Tuesday, June 16, 2009

Why Care about the History of Innovation and Enterprise?

There is nothing inherently beautiful about an old, rusty gear. The beauty I see is in the solid order of the object; finely made, well-designed for its purpose. A new gear has some of these properties, but it has no long history. It does not represent what once was and what might have been. It holds no mystery about people now gone. Its history is still being written. Old objects, however, have tales to tell. These stories may be real or they may be a fiction of my own imagination. But the stories make these pieces of scrap come to life. They are more interesting just because they are but a remnant of what once was. I cannot look at these things without thinking that the people who created them are now gone. But they had lives, and dreams, and hopes that were moving them towards some promise in their own future. That future is now past and this is what is left to remind us of their lives.

I like stories. Most of the stories I am interested in are about passionate people that tried to do some pretty amazing things. We still have the evidence of many of those efforts. Whether it is a great canal, or the successor machines of the automobile pioneers, or even the clothes that we wear. All of these things came from people with big dreams. Many of the early folks had no formal training in either technology or business. It didn’t matter. They could see something that others couldn’t see and went after that vision despite criticism, or the opposite, total indifference. They persevered. Some of them even succeeded. It didn’t have to turn out the way it did. Some of the successes could have easily been failures. We might never have heard of the Wright Brothers or Eli Whitney or Henry Ford. Others could just as easily occupied their niches in history. But they didn’t and in that is the story.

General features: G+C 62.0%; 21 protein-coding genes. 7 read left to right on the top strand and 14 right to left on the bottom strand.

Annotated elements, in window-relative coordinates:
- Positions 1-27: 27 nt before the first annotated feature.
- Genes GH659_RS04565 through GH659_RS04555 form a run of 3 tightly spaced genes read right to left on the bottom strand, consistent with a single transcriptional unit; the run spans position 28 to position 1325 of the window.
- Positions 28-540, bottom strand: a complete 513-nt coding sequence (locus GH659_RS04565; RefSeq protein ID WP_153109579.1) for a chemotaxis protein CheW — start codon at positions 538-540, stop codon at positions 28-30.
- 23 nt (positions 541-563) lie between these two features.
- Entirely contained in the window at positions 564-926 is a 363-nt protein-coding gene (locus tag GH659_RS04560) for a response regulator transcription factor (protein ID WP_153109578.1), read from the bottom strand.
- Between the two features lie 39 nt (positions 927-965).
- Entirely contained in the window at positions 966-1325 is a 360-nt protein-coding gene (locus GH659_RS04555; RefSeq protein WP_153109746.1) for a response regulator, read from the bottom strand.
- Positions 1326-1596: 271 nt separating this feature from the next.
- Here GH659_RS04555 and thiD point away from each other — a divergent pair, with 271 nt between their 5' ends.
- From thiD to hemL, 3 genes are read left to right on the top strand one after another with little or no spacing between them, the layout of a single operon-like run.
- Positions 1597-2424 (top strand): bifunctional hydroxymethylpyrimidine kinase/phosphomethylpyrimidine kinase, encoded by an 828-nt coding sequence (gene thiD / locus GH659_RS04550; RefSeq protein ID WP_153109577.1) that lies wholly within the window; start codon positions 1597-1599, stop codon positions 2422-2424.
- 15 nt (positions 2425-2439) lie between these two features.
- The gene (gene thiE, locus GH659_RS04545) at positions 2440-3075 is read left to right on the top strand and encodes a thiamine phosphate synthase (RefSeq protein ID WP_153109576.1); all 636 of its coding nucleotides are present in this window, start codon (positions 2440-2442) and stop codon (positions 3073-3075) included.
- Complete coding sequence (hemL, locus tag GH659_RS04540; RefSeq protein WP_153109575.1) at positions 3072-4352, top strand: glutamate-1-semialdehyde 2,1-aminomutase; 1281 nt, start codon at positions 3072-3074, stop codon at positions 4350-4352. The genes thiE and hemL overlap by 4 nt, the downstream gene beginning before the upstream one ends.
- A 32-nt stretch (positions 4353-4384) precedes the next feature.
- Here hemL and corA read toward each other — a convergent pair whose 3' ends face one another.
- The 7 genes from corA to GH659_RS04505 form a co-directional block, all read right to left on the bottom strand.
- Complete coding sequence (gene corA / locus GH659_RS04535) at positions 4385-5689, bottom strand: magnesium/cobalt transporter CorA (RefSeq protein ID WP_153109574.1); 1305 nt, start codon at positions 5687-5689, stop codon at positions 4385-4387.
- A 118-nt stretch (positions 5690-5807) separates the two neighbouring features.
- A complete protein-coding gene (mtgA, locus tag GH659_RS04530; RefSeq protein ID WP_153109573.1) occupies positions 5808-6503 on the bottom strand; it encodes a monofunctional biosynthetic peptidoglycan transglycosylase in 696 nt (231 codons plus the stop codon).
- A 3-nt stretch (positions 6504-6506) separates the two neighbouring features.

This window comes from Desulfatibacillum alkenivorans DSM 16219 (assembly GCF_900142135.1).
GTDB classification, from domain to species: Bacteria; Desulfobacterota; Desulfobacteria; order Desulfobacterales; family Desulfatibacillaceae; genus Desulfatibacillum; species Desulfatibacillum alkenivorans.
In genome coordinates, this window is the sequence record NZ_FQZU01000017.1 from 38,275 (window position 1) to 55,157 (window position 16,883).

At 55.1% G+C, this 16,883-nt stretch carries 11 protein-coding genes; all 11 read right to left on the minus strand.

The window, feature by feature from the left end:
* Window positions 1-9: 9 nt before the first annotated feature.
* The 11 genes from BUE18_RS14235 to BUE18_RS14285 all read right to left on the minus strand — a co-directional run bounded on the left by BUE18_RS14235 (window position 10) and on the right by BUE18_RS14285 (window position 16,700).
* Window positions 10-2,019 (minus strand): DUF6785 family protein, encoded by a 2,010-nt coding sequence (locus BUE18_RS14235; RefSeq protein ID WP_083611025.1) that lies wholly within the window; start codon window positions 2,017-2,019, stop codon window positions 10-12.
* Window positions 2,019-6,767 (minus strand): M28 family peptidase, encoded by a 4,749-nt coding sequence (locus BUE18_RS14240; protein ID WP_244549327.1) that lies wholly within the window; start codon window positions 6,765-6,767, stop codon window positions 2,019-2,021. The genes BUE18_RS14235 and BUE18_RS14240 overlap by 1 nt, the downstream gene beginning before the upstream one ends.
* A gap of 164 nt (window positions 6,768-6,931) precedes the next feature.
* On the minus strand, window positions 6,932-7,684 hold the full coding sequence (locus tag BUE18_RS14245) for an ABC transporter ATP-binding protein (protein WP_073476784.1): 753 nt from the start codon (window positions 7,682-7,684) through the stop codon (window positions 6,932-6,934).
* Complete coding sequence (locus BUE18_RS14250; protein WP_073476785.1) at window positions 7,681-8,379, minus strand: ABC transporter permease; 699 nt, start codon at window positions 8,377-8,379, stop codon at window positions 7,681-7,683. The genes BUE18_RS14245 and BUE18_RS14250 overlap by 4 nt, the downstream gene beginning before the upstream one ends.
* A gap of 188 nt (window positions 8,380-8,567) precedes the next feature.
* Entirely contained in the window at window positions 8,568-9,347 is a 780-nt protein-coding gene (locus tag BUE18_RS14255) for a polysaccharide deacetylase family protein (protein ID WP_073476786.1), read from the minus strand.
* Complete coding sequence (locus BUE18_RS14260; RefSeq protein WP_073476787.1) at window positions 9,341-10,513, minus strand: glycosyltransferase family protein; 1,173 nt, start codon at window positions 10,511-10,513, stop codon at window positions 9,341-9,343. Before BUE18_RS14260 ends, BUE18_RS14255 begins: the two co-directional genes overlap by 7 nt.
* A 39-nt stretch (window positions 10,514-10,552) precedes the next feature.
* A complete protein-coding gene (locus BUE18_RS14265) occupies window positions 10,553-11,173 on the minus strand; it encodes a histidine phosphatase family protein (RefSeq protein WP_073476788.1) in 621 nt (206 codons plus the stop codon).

The history of technology and enterprise continues to be written every day in the business and tech news of the day. We are often so close to it we cannot see the old patterns that continue to be played out; the scrounging for capital, the defense of a patent, the creation of a market demand. Every historic technology faced the same general problems as those innovations and enterprises being created today. Of course, some things have changed (the speed of information flow, the scale of markets, the political environment). But the winners and losers today could learn a great deal from those who have gone before them.

Every now and then I have to remind myself of these things. I hope the reminder is helpful to you as well.

[The image is from Flickr by nohjan of and gear on a lock of the Erie Canal. Used under Creative Commons license]

No comments: